February is African American History Month. All of our Special Media branches hold a variety of records relating to African American history. Today, we are featuring some related records from the Cartographic Branch. The above plan shows the layout for the Freeman's Village that was established on the estate of Confederate General Robert E. Lee, … Continue reading Cartographic Records Relating to African American History
This post was written by Harry Kidd. Harry is a volunteer at the National Archives working on textual and photographic digitization projects. Harry is a former Navy photographer himself and came across this story while researching military photographers. In the early morning of January 1st 1919 Surfman Roger Smith reported sighting the U.S.S. Northern Pacific … Continue reading Rescue from Fire Island
...but someone has to do it! The hard working Coast Guard mascot dogs worked across seaman’s duties during World War II. From assisting in sickbay to providing docking support, these dogs were an essential part of the crew! As the Still Picture Branch prepares the digitized images from the U.S. Coast Guard Series “Activities, Facilities … Continue reading It’s a Dog’s Job…
___________________________________________ The Shoemaker and the Hatter, 1950 [111-MSA-1134] ___________________________________________ Do you ever find yourself dreaming of a land filled with peace and prosperity where collaboration and cooperation always triumph? Have you ever longed to demolish the barriers and abolish the restrictions that only seem to stand in the way of realizing such worthwhile bliss? If so, … Continue reading Dreaming in Technicolor: “The Shoemaker and the Hatter”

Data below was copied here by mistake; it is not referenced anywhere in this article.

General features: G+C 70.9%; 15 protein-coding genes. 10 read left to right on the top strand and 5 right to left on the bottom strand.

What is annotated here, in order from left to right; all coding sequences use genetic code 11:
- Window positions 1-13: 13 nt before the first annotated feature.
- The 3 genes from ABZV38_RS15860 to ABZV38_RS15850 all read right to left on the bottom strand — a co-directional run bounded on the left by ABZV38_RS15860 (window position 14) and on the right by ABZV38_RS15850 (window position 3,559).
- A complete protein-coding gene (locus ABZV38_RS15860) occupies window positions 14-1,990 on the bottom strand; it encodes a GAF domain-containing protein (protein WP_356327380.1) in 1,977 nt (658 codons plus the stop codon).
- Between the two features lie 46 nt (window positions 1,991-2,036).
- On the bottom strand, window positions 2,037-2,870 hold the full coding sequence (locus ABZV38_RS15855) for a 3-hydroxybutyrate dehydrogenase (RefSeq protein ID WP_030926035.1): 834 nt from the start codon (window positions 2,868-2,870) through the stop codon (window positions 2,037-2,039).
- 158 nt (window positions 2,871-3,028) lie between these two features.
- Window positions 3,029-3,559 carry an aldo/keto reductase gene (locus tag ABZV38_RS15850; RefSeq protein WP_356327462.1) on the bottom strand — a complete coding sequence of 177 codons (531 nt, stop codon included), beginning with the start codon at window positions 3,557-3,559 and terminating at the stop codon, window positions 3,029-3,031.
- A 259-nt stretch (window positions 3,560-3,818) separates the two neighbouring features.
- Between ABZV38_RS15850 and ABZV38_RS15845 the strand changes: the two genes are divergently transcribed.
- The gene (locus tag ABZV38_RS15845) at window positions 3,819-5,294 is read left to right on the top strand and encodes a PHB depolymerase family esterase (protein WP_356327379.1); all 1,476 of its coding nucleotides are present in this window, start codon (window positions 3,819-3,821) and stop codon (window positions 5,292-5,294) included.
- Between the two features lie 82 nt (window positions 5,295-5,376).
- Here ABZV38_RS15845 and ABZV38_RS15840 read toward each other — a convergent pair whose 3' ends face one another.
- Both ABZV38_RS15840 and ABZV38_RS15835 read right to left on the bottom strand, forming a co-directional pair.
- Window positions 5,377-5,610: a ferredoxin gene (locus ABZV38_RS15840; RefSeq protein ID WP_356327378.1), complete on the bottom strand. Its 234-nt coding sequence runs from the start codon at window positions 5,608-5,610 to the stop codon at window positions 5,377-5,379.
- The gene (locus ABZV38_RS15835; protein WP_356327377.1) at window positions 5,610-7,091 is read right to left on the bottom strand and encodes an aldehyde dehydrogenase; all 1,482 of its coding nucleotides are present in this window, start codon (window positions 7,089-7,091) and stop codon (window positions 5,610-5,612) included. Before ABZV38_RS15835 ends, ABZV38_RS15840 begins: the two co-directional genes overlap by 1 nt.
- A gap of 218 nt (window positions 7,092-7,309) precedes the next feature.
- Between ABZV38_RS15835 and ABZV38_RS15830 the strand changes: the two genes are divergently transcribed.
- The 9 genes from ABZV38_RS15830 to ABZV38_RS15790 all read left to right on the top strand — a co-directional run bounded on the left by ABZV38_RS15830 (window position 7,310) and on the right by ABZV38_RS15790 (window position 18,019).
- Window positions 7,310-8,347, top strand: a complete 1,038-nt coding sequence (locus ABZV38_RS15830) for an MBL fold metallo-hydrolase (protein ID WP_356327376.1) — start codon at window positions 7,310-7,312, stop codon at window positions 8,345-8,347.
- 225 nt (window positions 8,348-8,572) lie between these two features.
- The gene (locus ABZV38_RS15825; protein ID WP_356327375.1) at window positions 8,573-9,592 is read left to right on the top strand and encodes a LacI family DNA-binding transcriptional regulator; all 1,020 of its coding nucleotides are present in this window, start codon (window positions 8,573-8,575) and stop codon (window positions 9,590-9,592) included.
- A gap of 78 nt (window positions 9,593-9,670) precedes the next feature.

'Tis the season for holiday films on repeat. Have you grown tired of the leg lamp? Soured on that aloof beagle? Wearied of the mean one with termites in his smile? Are you, gentle reader, bored of Bedford Falls? Fear not, for the National Archives has holiday films that entertain and inform beyond the wildest … Continue reading A Holiday Playlist, To: You, From: The Unwritten Record
In honor of the holiday season, the Unwritten Record presents Navy, Army, Marine, and Air Force (AAF) photographs that highlight the various ways in which service members spent Christmas between the years 1941 and 1944. Record Group 80: General Records of the Department of the Navy Record Group 111: Records of the Office of the … Continue reading Spotlight: Christmas During WWII
Co-Authored by Beth Fortson and Corbin Apkin. You wake up in the middle of the night on Christmas Eve and realize that you have forgotten to get a gift for your sister's brand new "He's Totally The One" boyfriend. You get a text from your old college roommate two days before your New Years Party … Continue reading Spotlight: Last Minute Holiday Gifts!
December 15th marks the anniversary of the first of several major fires to impact the United States Patent Office. In 1836, the Patent Office was being housed in the Blodget Hotel in Washington, D.C. Employees of the patent office stored firewood in the basement near where they also disposed of hot ashes and, during the … Continue reading Recalling the Devastating Patent Office Fire of 1836
In honor of the anniversary of the Battle of Fredericksburg, which was fought December 13, 1862, the Cartographic Branch is highlighting some of its many maps related to Fredericksburg during the Civil War. In the fall of 1862, both armies began concentrating around Fredericksburg, a town halfway between Washington, DC and Richmond, VA. Union General … Continue reading Mapping the Battle of Fredericksburg
Is Nitrate Film Really Dangerous? Nitrate film is a material we don’t often encounter at the National Archives for obvious reasons. After the devastating 1978 nitrate vault fire, the agency quickly copied any remaining nitrate to acetate or polyester safety film and disposed of the original reels. When we do come across a reel in … Continue reading Film Preservation 101: Is Nitrate Film Really Dangerous?